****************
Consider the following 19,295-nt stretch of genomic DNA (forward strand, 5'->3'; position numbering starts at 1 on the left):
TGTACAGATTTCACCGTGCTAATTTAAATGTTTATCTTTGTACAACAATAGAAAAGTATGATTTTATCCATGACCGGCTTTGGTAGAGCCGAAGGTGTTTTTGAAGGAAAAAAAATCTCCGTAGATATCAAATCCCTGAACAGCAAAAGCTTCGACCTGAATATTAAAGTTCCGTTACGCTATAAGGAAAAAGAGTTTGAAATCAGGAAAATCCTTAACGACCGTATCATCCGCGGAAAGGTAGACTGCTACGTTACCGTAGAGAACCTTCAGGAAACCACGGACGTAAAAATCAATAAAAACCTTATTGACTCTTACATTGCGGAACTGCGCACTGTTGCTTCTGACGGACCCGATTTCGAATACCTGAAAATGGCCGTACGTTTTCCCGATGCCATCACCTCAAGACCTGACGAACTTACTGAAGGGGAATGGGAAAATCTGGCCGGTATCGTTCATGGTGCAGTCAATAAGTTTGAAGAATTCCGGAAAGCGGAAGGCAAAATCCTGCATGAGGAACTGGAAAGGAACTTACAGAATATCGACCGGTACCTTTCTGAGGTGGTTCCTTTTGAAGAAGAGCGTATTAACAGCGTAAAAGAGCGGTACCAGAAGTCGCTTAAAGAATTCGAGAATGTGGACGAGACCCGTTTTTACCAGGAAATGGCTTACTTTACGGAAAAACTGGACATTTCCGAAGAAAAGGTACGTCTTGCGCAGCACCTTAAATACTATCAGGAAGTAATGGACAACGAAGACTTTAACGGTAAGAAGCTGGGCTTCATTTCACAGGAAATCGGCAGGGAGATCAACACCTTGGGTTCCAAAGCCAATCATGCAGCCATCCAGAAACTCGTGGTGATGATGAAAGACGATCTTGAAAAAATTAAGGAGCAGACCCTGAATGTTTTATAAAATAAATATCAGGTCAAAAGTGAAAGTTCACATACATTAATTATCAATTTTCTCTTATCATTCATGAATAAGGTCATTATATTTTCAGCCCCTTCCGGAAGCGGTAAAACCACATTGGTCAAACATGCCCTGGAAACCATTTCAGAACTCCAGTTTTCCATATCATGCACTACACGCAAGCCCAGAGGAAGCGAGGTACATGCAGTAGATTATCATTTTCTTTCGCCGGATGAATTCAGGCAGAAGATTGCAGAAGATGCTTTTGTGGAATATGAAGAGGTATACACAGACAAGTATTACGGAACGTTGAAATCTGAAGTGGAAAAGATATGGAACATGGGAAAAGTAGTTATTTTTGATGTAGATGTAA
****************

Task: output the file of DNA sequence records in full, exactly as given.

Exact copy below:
Consider the following 19,295-nt stretch of genomic DNA (forward strand, 5'->3'; position numbering starts at 1 on the left):
TGTACAGATTTCACCGTGCTAATTTAAATGTTTATCTTTGTACAACAATAGAAAAGTATGATTTTATCCATGACCGGCTTTGGTAGAGCCGAAGGTGTTTTTGAAGGAAAAAAAATCTCCGTAGATATCAAATCCCTGAACAGCAAAAGCTTCGACCTGAATATTAAAGTTCCGTTACGCTATAAGGAAAAAGAGTTTGAAATCAGGAAAATCCTTAACGACCGTATCATCCGCGGAAAGGTAGACTGCTACGTTACCGTAGAGAACCTTCAGGAAACCACGGACGTAAAAATCAATAAAAACCTTATTGACTCTTACATTGCGGAACTGCGCACTGTTGCTTCTGACGGACCCGATTTCGAATACCTGAAAATGGCCGTACGTTTTCCCGATGCCATCACCTCAAGACCTGACGAACTTACTGAAGGGGAATGGGAAAATCTGGCCGGTATCGTTCATGGTGCAGTCAATAAGTTTGAAGAATTCCGGAAAGCGGAAGGCAAAATCCTGCATGAGGAACTGGAAAGGAACTTACAGAATATCGACCGGTACCTTTCTGAGGTGGTTCCTTTTGAAGAAGAGCGTATTAACAGCGTAAAAGAGCGGTACCAGAAGTCGCTTAAAGAATTCGAGAATGTGGACGAGACCCGTTTTTACCAGGAAATGGCTTACTTTACGGAAAAACTGGACATTTCCGAAGAAAAGGTACGTCTTGCGCAGCACCTTAAATACTATCAGGAAGTAATGGACAACGAAGACTTTAACGGTAAGAAGCTGGGCTTCATTTCACAGGAAATCGGCAGGGAGATCAACACCTTGGGTTCCAAAGCCAATCATGCAGCCATCCAGAAACTCGTGGTGATGATGAAAGACGATCTTGAAAAAATTAAGGAGCAGACCCTGAATGTTTTATAAAATAAATATCAGGTCAAAAGTGAAAGTTCACATACATTAATTATCAATTTTCTCTTATCATTCATGAATAAGGTCATTATATTTTCAGCCCCTTCCGGAAGCGGTAAAACCACATTGGTCAAACATGCCCTGGAAACCATTTCAGAACTCCAGTTTTCCATATCATGCACTACACGCAAGCCCAGAGGAAGCGAGGTACATGCAGTAGATTATCATTTTCTTTCGCCGGATGAATTCAGGCAGAAGATTGCAGAAGATGCTTTTGTGGAATATGAAGAGGTATACACAGACAAGTATTACGGAACGTTGAAATCTGAAGTGGAAAAGATATGGAACATGGGAAAAGTAGTTATTTTTGATGTAGATGTAA